Demonstrate to the school that your organization can fund the initiative.
- Before initiating the creation of a nonprofit, the PTA of Lee Elementary had a long history of fundraising to pay for Spanish language instruction. Yet, in confronting the school administration through this new endeavor, organizers recognized that they could not afford to wait to see what funds they could raise later in the year through fundraising. So to address the issue of funds head on, the nonprofit organizers asked parents in each grade if they would be willing to make a financial pledge and to state what that pledge would be toward Spanish language instruction. The results of a pledge for each grade gave the nonprofit considerable leverage to demonstrate that they not only had the backing of the parents but also that parents were willing to pledge funds to help fund it. With broad parent support and money to fund it, the resistance to promote Spanish language learning in both the administration and PTA diminished.
Despite lower costs to implement, organizing an independent nonprofit still poses significant challenges. First and foremost, it requires parents who already value the learning of a second language and who are willingness to support it financially. It not only requires parents who have both the time and resources to organize and finance the LOTE instruction but also relies on existing teachers to have some level of proficiency to teach in the desired second language. As a result, parents in poorer districts with limited resources and limited parent engagement may find this approach challenging to implement. For this reason, we need to continue to put pressure on public school districts to offer quality access to second language learning for all students beginning in early education and continuing through middle school, regardless of wealth.
The link below is Think Bilingual Austin’s recent presentation at NABE 2017 Pre-Conference on how dual language immersion programs, beginning in early childhood and elementary education, can enhance learning and participation in STEAM disciplines.
Shortly after I moved to Texas, I met up with my good friend and former college roommate, Stephanie. Stephanie is German and she had moved to Corpus Christi, Texas with her husband one year prior to my moving to Austin. When we first reunited, she told me about an interesting discovery she had made. While sitting in her car stopped at a red light, she heard the same style of music that her grandparents use to listen to when she was a little girl but in a language she couldn’t understand. She looked around to see where the music was coming from and then realized that it was coming from a car next to her. But instead of an old person, she saw a hispanic youth jamming out to the familiar music. That was when Stephanie first discovered that much of Texas culture was indeed an intermixing and cross-pollination of cultures with strong roots from German/Eastern Europe and Mexico. (For more on the history of Tejano music, click here.)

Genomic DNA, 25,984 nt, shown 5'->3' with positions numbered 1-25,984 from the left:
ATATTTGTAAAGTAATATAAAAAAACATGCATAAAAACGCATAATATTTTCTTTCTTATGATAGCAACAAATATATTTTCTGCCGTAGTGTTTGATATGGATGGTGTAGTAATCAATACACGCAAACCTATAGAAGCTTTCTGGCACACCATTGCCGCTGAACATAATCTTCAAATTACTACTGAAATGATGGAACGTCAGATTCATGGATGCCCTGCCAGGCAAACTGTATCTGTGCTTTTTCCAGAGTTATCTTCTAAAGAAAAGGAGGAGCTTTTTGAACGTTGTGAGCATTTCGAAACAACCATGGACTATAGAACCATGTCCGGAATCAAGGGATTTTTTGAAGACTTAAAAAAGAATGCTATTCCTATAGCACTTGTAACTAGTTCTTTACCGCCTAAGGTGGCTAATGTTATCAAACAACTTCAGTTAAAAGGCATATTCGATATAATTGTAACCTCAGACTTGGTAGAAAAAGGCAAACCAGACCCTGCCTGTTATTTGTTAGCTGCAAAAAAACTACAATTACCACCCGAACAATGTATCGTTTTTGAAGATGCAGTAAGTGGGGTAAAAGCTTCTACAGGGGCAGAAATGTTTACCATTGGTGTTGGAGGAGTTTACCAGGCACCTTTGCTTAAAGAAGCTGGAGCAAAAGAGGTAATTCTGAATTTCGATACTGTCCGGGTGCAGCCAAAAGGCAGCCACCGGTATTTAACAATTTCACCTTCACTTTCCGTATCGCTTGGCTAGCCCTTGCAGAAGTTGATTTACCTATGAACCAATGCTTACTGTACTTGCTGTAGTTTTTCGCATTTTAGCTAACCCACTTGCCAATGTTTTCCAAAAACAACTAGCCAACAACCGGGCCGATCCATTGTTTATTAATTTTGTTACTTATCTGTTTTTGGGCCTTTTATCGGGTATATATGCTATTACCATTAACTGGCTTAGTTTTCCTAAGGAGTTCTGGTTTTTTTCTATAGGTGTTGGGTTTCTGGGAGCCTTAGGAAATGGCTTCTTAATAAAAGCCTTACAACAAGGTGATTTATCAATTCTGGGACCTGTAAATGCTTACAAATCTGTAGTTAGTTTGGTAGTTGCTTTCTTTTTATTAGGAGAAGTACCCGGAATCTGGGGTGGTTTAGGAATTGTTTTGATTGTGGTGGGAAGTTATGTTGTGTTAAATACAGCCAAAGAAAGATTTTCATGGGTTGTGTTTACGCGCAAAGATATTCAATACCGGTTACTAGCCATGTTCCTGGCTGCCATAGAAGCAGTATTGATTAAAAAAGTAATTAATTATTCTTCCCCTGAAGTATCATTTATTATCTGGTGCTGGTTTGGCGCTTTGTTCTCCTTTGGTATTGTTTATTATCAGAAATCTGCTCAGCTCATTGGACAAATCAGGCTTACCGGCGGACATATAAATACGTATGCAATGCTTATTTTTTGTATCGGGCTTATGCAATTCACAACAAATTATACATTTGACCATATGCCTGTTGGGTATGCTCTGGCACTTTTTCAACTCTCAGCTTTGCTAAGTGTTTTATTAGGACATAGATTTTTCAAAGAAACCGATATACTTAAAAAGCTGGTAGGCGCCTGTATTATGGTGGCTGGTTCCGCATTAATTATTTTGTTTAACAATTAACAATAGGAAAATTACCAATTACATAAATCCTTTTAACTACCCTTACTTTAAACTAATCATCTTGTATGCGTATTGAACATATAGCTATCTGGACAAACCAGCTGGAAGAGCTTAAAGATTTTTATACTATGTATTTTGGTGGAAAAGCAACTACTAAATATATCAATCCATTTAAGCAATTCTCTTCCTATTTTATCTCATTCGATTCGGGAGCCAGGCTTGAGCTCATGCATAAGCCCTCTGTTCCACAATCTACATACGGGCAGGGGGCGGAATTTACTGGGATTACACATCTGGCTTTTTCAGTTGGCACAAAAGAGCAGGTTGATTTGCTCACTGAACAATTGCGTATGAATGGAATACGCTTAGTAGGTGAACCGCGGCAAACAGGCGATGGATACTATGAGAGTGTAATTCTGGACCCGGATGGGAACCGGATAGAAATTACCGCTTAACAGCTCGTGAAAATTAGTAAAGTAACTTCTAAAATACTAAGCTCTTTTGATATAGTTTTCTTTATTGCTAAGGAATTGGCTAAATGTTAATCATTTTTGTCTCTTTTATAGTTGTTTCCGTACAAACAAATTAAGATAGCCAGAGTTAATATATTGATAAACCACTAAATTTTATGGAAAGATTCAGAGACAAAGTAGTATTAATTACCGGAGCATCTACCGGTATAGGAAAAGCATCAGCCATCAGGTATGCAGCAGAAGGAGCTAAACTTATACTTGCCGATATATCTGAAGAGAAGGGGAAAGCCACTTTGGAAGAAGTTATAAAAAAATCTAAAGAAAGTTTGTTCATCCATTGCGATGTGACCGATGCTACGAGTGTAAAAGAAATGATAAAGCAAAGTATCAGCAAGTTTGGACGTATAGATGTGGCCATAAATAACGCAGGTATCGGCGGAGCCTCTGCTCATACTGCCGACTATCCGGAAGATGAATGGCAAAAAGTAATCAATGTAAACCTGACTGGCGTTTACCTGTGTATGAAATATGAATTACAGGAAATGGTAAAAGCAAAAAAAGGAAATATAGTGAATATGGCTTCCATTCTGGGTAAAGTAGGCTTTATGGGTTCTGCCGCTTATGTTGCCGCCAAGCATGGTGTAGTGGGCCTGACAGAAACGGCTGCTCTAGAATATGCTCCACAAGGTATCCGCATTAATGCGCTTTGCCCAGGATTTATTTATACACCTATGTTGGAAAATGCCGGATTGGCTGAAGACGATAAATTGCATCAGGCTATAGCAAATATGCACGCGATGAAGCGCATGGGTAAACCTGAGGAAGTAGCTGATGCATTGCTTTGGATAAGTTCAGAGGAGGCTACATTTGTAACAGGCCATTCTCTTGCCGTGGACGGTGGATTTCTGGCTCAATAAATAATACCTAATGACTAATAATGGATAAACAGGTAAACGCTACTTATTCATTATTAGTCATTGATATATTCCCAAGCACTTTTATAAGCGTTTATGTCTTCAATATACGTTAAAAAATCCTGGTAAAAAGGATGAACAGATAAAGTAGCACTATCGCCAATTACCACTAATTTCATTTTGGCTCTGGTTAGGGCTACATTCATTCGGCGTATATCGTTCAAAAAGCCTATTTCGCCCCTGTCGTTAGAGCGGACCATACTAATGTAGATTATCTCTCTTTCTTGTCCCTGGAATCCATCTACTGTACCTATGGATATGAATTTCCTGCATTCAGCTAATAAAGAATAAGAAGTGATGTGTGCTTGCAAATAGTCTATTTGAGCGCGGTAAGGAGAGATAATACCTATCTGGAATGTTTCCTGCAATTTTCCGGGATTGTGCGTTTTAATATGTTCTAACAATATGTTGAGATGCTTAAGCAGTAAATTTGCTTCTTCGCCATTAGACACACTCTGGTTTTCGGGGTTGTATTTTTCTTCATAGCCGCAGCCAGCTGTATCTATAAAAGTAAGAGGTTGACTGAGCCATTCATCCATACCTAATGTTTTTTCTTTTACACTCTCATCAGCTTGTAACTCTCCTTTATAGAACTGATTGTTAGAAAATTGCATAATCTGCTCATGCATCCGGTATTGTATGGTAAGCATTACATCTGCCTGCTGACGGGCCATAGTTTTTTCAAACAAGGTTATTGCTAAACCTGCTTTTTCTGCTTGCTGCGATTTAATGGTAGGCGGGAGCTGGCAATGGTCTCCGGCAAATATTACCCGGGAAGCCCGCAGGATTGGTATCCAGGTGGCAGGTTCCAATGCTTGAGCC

Since the beginning of trade, mankind has been very adept at adopting and redefining cultural ideas, customs, traditions and beliefs through multicultural exchange. In fact, rather than being a product of isolation we are, by our very nature, a product of multiculturalism. Unfortunately, in the name of greed and power, countless people from differing cultures have been persecuted, enslaved and discriminated against. Yet, in spite of it all, many of these same cultures have made and continue to make considerable contributions to our society as a whole.
In rejection to xenophobia and isolationism, let us come together and recognize the value that each group brings. Let us build mutual respect for each other and avoid repeating atrocities to innocent life caused by hatred, discrimination and persecution. Let us connect through our shared values that unite us as humans and discover the beauty in our differences. Let us look through the eyes of others with understanding and find ways to work together regardless of skin color, ethnicity, religion, gender and socioeconomic status. Let us be what is so innate to human nature, let us embrace multiculturalism.
Multiculturalism is not a rejection of your own culture; but rather it allows you to learn more about your own culture as you also learn about and build respect for the cultures of others. It is important to remember that no culture is without negative aspects and no culture is inherently good. Multiculturalism is also not an open door for accepting human rights abuses and discrimination based on gender, race or socioeconomic status. Rather, multiculturalism beckons you to come with an open mind to appreciate the good in other cultures (as well as your own) with the understanding that no culture is without faults. Moreover, when we embrace multiculturalism, we also open ourselves up to new possibilities, creative expression and insight that we can in turn alter in ways that make it our own— just like the early Tejano musicians did after being exposed to the German and Czech music and adopting the accordion in their musical repertoire.
How to embrace multiculturalism:
Be open to meeting and engaging with people who are from different backgrounds.
- Volunteer with programs that serve the refugee or immigrant communities and other underserved communities;
- Host exchange students and/or families;
- Attend cultural events and celebrations;
- Make a genuine effort to build friendships with others with backgrounds and ethnicities that differ from your own;
- Introduce yourself and your family to books with diverse characters;
- Watch plays, movies and other performing arts with diverse characters who tell their story through acting or song;
- Enjoy trying new types of cuisine from family run restaurants. While you are there, talk to the owners and staff.
Be prepared to be both accepted and rejected: